The Shape of future individuals
There are now several scanning techniques employed to create 3-Dimensional imaging or Whole Body Surface Anthropometry. However, the TC2 body scanners used by “Size USA” or the white light BVI scanners used at the University of Aston in association with Select Research will eventually result in a bank of real statistical data that will be representative of all types of individuals dependent on body shape– not an inferred statistical assumption. The data is being collected to provide indicators of potential illness or disease and is used extensively by the UK National Obesity Centre at Heartlands Hospital in Birmingham, but is equally useful in considering furniture design or selection.
These new techniques are measuring the body including the soft tissues – an existing science known as Somatometry – and creating a new set of predictable natural laws for understanding body shape – Somatonomics. International research will continue for some years yet, but for now there are just tantalising glimpses of what the ergonomic seating sales foot-soldiers and ergonomic assessors have known for many years:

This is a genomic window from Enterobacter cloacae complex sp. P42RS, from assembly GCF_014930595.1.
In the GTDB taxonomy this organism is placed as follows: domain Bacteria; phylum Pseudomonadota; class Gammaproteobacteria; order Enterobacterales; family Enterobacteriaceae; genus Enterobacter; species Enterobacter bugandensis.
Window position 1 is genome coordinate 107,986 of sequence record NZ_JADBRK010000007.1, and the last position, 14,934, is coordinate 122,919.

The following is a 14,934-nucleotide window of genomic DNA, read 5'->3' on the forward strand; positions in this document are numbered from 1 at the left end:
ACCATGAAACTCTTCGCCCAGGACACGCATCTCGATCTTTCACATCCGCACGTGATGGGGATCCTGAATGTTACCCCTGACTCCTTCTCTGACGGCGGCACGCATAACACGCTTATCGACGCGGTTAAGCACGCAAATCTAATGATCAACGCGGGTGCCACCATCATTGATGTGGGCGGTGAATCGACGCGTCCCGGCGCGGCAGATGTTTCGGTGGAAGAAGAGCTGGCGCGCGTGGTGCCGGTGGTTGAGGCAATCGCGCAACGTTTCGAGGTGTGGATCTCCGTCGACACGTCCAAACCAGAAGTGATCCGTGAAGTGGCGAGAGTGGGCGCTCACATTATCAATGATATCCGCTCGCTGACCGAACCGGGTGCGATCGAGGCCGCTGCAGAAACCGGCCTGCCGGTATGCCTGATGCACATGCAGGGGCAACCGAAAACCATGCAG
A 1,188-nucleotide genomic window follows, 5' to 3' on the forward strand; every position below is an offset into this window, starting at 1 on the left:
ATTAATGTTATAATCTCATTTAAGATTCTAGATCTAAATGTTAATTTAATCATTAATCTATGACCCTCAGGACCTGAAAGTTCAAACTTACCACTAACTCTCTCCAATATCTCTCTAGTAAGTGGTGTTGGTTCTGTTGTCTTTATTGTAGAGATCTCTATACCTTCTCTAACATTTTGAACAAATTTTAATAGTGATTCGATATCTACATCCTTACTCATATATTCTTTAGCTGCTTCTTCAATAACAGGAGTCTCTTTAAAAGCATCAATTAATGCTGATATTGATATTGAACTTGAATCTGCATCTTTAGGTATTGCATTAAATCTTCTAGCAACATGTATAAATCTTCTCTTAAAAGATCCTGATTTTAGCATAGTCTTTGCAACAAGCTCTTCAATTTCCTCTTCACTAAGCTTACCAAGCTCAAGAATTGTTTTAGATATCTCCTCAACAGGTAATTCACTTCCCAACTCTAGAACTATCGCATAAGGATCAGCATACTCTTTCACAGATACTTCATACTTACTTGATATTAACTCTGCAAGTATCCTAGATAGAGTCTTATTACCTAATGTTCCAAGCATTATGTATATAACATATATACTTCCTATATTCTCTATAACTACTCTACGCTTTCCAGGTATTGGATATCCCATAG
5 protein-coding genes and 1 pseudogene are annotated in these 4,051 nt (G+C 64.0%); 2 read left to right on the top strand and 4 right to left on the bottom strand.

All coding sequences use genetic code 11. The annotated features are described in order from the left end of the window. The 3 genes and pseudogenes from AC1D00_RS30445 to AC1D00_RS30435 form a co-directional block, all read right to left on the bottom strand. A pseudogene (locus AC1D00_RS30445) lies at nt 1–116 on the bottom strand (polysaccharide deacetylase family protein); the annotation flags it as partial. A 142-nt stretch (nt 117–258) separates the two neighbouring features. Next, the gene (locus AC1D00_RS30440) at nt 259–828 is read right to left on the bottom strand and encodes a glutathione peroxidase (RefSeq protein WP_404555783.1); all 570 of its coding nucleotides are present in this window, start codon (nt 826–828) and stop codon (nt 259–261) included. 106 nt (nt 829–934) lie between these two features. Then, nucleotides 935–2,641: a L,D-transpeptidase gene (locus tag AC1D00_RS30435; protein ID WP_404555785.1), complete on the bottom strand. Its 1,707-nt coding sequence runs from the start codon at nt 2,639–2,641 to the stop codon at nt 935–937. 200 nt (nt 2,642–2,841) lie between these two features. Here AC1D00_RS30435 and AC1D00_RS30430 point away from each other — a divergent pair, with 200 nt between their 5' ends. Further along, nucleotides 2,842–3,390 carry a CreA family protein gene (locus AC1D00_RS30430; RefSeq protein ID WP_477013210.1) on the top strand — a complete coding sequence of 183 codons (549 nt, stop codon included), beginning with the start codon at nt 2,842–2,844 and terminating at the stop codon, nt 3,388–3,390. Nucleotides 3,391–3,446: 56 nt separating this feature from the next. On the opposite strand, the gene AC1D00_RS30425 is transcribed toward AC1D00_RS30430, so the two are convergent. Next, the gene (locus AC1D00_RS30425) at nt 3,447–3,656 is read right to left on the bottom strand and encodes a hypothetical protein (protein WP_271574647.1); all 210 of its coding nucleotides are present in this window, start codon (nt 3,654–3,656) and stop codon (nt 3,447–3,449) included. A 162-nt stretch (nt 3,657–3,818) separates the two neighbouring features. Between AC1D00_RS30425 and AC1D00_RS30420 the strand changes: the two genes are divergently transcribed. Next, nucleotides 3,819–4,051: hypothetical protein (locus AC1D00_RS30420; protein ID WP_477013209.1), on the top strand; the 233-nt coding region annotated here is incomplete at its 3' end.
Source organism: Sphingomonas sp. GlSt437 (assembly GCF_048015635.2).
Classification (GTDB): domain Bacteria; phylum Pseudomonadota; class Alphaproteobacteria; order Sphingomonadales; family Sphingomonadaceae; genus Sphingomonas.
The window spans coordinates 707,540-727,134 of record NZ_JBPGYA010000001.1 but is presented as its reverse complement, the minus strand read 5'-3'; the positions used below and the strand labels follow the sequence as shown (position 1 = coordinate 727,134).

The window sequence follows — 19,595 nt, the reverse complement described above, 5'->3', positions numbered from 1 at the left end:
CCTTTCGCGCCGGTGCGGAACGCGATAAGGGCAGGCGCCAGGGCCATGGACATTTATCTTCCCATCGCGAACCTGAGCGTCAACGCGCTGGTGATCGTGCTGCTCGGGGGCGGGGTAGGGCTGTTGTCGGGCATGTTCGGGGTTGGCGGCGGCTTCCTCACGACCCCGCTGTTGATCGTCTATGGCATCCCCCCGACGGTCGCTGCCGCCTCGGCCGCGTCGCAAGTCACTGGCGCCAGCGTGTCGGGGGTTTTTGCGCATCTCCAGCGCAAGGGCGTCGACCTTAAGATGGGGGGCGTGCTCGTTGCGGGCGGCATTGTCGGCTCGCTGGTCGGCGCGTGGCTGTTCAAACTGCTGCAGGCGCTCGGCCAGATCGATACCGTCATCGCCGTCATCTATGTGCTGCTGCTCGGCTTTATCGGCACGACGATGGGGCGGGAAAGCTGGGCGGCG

- Individuals do not always have classical (average) body proportions.
- In general the action of sitting for women is different from men due to physiology.
- Body Volume displacement is different between gender, ethnicity and occupation.
- As we reach middle age our body shape changes due to spinal degeneration and Body Volume distribution.
These issues do not change the need for all individuals to require a comfortable back support when sitting, or that movement is always better for the body than long periods of sitting, but it creates a challenge for designers to identify the specific needs of an individual rather than fitting the individual into a chair designed for the average user.
In a world where individuals are working for longer, sitting for longer, and subjecting our bodies and minds to increasing stress it is ever more important to find the right work chair for the individual.
The science of understanding an individual’s personal body shape and how it can affect the interaction in his or her personal working environment is upon us. It is more than Ergonomics. It is Ergosomatonomics.
It might only be a few years before employers are placing orders for an ergosomatonomic chair to suit an individual subject of pre-determined BVI Body Type F14T-PAC, (or some other such categorisation), that may mean nothing to us today, but will define a person’s gender-specific body shape, life expectancy, insurance category and credit risk.